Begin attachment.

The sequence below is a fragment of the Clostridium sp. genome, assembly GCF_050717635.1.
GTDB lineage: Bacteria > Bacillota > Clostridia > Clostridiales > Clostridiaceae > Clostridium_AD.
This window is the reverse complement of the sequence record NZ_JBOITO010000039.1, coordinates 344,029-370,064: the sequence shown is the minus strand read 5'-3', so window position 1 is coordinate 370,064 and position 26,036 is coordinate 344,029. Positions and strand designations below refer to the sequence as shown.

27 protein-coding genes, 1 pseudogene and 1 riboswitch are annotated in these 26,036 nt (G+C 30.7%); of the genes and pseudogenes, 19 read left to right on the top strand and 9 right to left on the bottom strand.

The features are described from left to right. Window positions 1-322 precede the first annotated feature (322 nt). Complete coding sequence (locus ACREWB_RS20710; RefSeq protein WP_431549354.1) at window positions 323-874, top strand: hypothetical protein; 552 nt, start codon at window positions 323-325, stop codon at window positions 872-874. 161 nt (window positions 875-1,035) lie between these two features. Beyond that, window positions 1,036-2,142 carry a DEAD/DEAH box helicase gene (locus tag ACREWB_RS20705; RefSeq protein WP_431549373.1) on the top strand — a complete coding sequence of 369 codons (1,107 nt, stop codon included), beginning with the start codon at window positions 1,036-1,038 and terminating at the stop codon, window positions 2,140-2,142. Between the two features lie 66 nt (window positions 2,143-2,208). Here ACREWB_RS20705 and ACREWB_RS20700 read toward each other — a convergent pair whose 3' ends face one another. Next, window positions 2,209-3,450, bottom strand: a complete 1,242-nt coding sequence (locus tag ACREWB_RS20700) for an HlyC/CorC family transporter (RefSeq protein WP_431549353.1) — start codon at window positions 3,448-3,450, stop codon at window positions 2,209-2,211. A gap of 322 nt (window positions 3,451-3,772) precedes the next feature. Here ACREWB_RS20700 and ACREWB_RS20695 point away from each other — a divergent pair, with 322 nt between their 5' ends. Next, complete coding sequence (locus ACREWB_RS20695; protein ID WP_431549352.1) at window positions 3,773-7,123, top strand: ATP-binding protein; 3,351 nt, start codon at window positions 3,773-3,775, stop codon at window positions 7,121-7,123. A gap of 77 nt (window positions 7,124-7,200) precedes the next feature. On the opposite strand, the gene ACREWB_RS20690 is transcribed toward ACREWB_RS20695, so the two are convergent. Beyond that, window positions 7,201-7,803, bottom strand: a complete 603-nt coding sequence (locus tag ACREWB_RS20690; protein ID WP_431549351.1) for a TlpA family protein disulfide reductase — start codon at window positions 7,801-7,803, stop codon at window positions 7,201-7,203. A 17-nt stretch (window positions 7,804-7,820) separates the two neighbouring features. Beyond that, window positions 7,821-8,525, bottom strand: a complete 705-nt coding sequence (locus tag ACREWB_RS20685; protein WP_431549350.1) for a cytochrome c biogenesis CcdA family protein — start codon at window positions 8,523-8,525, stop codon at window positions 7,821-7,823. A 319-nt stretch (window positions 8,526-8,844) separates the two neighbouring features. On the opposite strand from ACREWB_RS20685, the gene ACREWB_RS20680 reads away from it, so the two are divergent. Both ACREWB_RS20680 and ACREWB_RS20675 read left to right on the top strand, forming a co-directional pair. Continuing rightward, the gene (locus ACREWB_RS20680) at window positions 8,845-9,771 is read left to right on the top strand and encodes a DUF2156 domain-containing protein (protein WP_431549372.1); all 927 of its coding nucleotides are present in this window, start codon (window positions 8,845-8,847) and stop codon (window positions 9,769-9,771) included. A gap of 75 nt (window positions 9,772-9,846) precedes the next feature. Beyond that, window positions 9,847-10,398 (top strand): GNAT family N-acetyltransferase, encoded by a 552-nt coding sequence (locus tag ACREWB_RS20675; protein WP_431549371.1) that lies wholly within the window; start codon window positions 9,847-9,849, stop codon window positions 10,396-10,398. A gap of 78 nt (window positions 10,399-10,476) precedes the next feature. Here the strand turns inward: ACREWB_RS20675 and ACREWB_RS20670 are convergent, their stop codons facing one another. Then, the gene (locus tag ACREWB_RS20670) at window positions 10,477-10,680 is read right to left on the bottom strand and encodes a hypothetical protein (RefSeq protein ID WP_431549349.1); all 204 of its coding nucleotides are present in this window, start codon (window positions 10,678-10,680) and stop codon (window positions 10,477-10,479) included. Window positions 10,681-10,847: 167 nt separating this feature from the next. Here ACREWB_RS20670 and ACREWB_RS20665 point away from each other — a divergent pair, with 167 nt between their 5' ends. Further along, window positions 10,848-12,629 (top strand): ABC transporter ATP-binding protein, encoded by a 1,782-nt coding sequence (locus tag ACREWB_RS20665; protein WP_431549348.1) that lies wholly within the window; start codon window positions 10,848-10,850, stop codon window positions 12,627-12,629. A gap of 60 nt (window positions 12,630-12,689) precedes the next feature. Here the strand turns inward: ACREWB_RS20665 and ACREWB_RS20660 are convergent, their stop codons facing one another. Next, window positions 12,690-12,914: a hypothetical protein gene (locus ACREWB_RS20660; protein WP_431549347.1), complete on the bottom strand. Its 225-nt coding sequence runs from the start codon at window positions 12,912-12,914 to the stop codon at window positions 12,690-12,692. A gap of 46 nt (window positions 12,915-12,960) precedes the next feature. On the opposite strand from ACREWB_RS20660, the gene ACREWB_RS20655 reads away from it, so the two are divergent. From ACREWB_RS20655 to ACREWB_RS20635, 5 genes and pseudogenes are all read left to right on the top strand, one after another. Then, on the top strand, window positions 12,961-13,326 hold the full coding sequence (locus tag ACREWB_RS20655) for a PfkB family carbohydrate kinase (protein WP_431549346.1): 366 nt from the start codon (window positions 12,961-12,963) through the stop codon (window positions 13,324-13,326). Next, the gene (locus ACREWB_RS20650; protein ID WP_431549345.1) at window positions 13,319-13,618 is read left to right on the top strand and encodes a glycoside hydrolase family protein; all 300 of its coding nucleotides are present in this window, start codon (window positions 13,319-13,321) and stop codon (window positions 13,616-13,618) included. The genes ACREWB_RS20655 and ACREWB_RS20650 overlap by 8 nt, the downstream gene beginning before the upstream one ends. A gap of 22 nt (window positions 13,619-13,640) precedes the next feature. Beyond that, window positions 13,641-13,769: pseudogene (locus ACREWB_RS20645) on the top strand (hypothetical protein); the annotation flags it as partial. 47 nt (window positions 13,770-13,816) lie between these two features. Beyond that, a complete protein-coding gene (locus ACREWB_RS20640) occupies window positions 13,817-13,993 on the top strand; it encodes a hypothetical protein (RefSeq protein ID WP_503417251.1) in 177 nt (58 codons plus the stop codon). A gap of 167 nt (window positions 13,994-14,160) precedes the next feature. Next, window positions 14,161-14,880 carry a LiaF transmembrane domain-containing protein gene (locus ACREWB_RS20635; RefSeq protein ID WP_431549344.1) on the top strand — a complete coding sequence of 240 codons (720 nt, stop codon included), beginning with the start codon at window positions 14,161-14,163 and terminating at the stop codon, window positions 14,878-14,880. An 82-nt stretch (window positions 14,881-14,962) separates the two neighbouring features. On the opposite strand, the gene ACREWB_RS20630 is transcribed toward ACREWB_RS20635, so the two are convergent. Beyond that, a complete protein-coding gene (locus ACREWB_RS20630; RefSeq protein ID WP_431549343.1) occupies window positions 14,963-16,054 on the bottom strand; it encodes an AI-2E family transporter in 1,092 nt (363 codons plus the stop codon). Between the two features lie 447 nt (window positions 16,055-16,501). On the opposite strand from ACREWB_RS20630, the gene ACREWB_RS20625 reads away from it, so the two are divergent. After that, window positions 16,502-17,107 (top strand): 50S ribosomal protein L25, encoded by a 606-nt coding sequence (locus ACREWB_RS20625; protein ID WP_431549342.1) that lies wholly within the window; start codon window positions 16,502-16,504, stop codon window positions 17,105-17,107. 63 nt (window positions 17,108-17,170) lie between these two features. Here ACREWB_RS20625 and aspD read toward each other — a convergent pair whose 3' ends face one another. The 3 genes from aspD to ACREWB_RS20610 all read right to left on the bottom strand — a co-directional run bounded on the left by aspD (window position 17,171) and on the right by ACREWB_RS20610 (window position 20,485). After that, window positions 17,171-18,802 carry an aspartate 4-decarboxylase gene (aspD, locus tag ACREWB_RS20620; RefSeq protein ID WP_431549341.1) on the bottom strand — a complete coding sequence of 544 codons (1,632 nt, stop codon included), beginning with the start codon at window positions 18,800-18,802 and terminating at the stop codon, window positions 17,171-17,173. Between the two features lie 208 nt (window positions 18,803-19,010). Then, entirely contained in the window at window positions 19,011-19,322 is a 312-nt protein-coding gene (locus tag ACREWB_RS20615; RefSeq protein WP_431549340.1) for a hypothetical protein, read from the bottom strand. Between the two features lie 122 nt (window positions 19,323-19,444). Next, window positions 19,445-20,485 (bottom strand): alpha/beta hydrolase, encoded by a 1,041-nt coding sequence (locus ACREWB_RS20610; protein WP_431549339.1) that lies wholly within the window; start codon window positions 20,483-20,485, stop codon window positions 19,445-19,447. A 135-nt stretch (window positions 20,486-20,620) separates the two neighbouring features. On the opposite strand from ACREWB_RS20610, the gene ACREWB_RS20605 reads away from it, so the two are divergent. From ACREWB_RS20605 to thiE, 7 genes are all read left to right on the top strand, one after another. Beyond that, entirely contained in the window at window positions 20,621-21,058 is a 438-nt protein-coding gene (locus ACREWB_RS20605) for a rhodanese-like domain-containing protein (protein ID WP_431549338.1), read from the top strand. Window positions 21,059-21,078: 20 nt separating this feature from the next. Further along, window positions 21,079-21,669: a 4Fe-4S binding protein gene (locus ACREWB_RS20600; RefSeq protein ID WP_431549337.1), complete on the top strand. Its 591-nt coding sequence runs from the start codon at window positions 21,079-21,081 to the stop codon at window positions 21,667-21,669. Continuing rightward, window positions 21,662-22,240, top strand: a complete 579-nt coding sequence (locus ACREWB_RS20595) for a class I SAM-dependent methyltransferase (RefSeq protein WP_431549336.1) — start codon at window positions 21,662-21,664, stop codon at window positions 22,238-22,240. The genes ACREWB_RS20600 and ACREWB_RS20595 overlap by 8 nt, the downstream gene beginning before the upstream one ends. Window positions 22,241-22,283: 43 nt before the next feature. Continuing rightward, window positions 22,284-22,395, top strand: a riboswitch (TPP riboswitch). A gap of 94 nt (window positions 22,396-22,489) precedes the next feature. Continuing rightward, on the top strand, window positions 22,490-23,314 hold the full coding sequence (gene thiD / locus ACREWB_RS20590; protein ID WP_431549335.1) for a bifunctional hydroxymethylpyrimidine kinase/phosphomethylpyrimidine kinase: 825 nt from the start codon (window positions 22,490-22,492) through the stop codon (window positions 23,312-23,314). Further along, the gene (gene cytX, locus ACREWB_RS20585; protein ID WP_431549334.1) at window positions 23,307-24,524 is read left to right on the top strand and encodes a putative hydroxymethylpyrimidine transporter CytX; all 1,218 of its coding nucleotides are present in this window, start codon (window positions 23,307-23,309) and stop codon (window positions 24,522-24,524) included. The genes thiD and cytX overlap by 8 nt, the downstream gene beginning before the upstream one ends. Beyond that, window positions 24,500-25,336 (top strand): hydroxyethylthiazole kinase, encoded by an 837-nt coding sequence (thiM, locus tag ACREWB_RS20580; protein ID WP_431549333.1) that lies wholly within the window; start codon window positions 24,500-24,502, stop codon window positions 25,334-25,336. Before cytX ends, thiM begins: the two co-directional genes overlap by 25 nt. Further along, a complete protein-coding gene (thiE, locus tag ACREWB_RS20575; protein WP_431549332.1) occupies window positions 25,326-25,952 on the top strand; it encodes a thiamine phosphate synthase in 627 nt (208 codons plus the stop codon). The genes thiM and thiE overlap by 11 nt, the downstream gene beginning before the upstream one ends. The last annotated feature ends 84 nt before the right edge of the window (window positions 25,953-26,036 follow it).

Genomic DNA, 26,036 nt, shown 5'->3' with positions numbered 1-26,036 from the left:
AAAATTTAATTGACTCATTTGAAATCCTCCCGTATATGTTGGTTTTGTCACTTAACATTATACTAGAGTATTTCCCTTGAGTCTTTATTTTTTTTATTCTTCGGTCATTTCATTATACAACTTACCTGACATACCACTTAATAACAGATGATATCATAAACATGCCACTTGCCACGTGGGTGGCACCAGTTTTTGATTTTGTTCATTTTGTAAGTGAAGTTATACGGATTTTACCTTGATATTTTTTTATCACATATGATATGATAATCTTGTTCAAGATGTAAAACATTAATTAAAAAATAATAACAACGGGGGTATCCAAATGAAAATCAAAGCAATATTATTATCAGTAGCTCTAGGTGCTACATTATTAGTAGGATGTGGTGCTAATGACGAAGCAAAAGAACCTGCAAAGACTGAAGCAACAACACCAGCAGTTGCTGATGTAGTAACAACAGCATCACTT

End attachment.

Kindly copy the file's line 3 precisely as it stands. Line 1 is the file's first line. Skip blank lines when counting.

This window is the reverse complement of the sequence record NZ_JBOITO010000039.1, coordinates 344,029-370,064: the sequence shown is the minus strand read 5'-3', so window position 1 is coordinate 370,064 and position 26,036 is coordinate 344,029. Positions and strand designations below refer to the sequence as shown.